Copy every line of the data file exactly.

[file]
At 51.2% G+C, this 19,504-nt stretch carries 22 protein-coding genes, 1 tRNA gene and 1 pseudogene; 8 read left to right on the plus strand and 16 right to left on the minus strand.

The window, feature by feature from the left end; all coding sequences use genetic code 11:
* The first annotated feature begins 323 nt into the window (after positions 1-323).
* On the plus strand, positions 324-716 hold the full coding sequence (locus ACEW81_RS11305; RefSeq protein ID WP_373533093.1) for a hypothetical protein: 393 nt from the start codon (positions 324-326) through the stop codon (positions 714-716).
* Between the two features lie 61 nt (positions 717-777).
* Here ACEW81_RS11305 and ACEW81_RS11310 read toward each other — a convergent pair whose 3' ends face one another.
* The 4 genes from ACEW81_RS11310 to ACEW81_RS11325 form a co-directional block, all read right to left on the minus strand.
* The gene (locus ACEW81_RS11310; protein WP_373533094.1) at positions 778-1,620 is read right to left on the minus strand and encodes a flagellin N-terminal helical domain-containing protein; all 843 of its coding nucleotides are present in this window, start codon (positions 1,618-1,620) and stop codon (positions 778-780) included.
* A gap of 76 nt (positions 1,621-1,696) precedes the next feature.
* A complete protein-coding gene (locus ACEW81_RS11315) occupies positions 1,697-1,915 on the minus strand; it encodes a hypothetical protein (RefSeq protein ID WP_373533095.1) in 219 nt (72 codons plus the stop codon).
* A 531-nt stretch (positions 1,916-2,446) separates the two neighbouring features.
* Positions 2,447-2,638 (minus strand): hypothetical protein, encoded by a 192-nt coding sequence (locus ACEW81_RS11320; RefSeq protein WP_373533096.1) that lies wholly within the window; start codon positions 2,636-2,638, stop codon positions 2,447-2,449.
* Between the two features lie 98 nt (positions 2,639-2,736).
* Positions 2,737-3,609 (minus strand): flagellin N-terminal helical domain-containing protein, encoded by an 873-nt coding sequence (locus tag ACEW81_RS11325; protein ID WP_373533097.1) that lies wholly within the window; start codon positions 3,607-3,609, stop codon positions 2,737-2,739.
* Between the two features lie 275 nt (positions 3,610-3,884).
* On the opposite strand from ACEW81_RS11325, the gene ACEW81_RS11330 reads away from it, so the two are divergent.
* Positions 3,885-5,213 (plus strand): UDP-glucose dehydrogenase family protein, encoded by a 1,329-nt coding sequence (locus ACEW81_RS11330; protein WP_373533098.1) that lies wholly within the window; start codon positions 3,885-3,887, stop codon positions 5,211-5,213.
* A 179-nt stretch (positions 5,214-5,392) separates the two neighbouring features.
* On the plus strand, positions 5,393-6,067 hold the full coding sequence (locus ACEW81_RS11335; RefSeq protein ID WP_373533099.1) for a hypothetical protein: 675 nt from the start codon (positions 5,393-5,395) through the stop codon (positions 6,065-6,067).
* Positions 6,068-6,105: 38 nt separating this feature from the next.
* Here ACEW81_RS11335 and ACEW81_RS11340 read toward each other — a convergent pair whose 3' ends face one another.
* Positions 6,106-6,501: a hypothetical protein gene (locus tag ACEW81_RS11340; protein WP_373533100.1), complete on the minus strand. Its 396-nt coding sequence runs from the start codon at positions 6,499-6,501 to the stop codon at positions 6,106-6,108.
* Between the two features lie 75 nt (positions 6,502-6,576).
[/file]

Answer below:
At 51.2% G+C, this 19,504-nt stretch carries 22 protein-coding genes, 1 tRNA gene and 1 pseudogene; 8 read left to right on the plus strand and 16 right to left on the minus strand.

The window, feature by feature from the left end; all coding sequences use genetic code 11:
* The first annotated feature begins 323 nt into the window (after positions 1-323).
* On the plus strand, positions 324-716 hold the full coding sequence (locus ACEW81_RS11305; RefSeq protein ID WP_373533093.1) for a hypothetical protein: 393 nt from the start codon (positions 324-326) through the stop codon (positions 714-716).
* Between the two features lie 61 nt (positions 717-777).
* Here ACEW81_RS11305 and ACEW81_RS11310 read toward each other — a convergent pair whose 3' ends face one another.
* The 4 genes from ACEW81_RS11310 to ACEW81_RS11325 form a co-directional block, all read right to left on the minus strand.
* The gene (locus ACEW81_RS11310; protein WP_373533094.1) at positions 778-1,620 is read right to left on the minus strand and encodes a flagellin N-terminal helical domain-containing protein; all 843 of its coding nucleotides are present in this window, start codon (positions 1,618-1,620) and stop codon (positions 778-780) included.
* A gap of 76 nt (positions 1,621-1,696) precedes the next feature.
* A complete protein-coding gene (locus ACEW81_RS11315) occupies positions 1,697-1,915 on the minus strand; it encodes a hypothetical protein (RefSeq protein ID WP_373533095.1) in 219 nt (72 codons plus the stop codon).
* A 531-nt stretch (positions 1,916-2,446) separates the two neighbouring features.
* Positions 2,447-2,638 (minus strand): hypothetical protein, encoded by a 192-nt coding sequence (locus ACEW81_RS11320; RefSeq protein WP_373533096.1) that lies wholly within the window; start codon positions 2,636-2,638, stop codon positions 2,447-2,449.
* Between the two features lie 98 nt (positions 2,639-2,736).
* Positions 2,737-3,609 (minus strand): flagellin N-terminal helical domain-containing protein, encoded by an 873-nt coding sequence (locus tag ACEW81_RS11325; protein ID WP_373533097.1) that lies wholly within the window; start codon positions 3,607-3,609, stop codon positions 2,737-2,739.
* Between the two features lie 275 nt (positions 3,610-3,884).
* On the opposite strand from ACEW81_RS11325, the gene ACEW81_RS11330 reads away from it, so the two are divergent.
* Positions 3,885-5,213 (plus strand): UDP-glucose dehydrogenase family protein, encoded by a 1,329-nt coding sequence (locus ACEW81_RS11330; protein WP_373533098.1) that lies wholly within the window; start codon positions 3,885-3,887, stop codon positions 5,211-5,213.
* A 179-nt stretch (positions 5,214-5,392) separates the two neighbouring features.
* On the plus strand, positions 5,393-6,067 hold the full coding sequence (locus ACEW81_RS11335; RefSeq protein ID WP_373533099.1) for a hypothetical protein: 675 nt from the start codon (positions 5,393-5,395) through the stop codon (positions 6,065-6,067).
* Positions 6,068-6,105: 38 nt separating this feature from the next.
* Here ACEW81_RS11335 and ACEW81_RS11340 read toward each other — a convergent pair whose 3' ends face one another.
* Positions 6,106-6,501: a hypothetical protein gene (locus tag ACEW81_RS11340; protein WP_373533100.1), complete on the minus strand. Its 396-nt coding sequence runs from the start codon at positions 6,499-6,501 to the stop codon at positions 6,106-6,108.
* Between the two features lie 75 nt (positions 6,502-6,576).